Regulators responsible for high-frequency trading culture, LSE chair claims

13 October 2010

Financial service industry regulators are responsible for the perpetuation of high-frequency trading (HFT), the London Stock Exchange chief has claimed.

Xavier Rolet, chief executive officer (CEO) of LSE, made the comments at the side of a conference.

He said that the main purpose of HFT was not to increase liquidity but to allow trading to take place between increasingly fractured markets.

Speaking to the Financial Times, Mr Rolet said: “Liquidity provision is not its primary purpose. [The] design is fundamentally proprietary profit-driven, but is a required activity given regulators have decided to introduce competition and fragmentation.”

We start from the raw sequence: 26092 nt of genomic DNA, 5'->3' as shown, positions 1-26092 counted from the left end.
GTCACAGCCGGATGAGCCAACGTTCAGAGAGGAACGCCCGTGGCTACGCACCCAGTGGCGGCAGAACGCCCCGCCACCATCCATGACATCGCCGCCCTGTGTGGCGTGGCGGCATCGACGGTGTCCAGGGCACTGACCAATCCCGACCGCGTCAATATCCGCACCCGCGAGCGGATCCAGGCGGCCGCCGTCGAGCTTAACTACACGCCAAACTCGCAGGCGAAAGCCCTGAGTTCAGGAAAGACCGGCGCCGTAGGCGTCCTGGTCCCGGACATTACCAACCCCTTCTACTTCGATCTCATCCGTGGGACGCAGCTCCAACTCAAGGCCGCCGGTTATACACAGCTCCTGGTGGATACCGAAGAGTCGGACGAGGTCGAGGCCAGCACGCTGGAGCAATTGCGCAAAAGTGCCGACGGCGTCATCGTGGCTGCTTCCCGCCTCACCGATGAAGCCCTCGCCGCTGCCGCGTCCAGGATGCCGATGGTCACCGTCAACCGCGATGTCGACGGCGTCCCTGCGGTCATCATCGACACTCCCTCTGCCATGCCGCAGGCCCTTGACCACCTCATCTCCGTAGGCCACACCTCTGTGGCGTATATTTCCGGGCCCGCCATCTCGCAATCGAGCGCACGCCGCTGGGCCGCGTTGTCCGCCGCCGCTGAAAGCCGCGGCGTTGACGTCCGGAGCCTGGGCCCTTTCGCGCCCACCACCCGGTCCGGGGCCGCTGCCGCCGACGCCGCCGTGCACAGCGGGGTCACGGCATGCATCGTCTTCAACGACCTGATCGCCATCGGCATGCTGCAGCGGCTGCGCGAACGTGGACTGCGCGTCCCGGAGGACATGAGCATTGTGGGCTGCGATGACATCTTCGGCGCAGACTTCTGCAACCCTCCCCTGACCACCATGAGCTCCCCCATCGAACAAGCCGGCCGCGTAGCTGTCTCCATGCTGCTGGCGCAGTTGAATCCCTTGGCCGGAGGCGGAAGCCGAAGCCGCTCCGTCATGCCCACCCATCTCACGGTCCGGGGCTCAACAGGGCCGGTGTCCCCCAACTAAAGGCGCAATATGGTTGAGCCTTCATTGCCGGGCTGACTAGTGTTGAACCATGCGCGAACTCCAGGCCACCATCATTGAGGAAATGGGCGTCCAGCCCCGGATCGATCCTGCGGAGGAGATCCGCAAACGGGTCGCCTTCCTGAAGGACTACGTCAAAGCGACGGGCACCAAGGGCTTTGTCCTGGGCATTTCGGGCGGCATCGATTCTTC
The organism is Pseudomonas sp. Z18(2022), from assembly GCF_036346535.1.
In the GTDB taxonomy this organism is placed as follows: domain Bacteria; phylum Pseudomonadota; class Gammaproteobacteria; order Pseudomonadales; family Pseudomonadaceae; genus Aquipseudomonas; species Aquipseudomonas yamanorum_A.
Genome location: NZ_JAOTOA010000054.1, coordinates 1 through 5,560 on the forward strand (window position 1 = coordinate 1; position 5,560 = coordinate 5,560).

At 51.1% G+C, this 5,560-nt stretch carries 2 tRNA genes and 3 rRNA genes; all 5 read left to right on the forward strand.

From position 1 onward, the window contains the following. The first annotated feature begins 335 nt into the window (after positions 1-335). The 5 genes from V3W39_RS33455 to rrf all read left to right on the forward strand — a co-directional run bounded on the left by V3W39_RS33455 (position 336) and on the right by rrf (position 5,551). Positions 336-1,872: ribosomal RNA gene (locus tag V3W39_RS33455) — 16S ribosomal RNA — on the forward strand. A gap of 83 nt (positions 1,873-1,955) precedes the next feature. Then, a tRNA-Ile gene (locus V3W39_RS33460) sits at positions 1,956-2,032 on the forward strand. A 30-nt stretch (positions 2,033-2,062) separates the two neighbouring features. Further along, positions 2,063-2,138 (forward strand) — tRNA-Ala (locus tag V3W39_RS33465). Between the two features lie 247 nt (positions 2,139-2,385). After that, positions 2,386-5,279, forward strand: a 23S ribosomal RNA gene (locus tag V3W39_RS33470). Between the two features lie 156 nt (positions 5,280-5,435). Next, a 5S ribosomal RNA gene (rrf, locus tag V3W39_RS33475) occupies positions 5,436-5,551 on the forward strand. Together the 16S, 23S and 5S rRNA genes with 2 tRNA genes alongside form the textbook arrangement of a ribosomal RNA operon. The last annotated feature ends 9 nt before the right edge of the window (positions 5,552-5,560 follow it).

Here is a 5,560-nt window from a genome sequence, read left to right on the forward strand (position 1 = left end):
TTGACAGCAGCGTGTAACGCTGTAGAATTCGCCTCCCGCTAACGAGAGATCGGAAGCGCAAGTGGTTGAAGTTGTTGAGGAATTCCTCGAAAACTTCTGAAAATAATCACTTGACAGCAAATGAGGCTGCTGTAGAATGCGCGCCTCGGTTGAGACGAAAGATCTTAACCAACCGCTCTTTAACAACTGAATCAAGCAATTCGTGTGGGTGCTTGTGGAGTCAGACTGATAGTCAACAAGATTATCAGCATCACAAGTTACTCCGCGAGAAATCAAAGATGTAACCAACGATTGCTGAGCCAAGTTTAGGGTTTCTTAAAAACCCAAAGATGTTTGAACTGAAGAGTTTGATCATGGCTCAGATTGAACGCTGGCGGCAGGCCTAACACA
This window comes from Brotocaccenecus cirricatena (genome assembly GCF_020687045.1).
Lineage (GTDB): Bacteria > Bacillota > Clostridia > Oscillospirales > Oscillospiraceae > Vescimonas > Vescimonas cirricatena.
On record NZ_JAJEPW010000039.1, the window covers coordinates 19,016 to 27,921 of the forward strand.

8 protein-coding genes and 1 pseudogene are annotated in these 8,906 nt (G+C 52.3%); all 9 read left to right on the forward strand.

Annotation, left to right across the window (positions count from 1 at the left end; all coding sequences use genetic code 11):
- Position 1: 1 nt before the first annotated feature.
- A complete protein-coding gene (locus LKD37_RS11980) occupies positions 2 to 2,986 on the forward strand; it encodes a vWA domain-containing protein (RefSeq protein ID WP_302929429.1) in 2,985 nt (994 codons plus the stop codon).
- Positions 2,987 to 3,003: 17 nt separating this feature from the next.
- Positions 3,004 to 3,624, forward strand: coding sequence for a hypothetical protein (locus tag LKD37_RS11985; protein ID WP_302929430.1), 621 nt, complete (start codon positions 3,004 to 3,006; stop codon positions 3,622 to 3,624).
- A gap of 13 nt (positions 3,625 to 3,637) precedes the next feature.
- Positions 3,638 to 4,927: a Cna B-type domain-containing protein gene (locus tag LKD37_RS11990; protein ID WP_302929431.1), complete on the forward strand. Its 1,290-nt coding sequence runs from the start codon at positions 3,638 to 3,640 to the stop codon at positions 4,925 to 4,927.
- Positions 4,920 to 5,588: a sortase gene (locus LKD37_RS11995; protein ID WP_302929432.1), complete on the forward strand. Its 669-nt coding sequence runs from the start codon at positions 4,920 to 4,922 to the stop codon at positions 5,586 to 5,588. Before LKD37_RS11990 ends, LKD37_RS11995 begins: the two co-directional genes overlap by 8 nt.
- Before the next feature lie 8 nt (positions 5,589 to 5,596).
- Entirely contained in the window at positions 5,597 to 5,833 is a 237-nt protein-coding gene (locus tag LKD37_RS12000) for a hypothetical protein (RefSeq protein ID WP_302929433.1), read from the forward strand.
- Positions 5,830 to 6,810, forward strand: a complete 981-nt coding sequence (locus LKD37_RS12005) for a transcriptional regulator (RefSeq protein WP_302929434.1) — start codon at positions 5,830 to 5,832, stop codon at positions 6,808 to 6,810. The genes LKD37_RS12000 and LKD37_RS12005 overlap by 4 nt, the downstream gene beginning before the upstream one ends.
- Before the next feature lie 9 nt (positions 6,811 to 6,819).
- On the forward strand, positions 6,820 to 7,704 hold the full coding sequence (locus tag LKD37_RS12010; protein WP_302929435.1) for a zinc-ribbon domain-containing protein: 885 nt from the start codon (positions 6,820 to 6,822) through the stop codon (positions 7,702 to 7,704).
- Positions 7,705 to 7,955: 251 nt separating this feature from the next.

The encouragement of competition through new regulations such as the Markets in Financial Instrument Directive (more commonly known as MiFID) has also led traders to search for increasingly quicker ways of making trades, the CEO added.

His comments follow the recent publication of a report by the Securities and Exchange Commission into the ‘flash crash’, which occurred on the Dow Jones Industrial Average earlier in the year.

According to the report, a single trade worth $4.1 billion triggered a near 1,000 point loss on the index over a matter of minutes.

By Jim Ottewill

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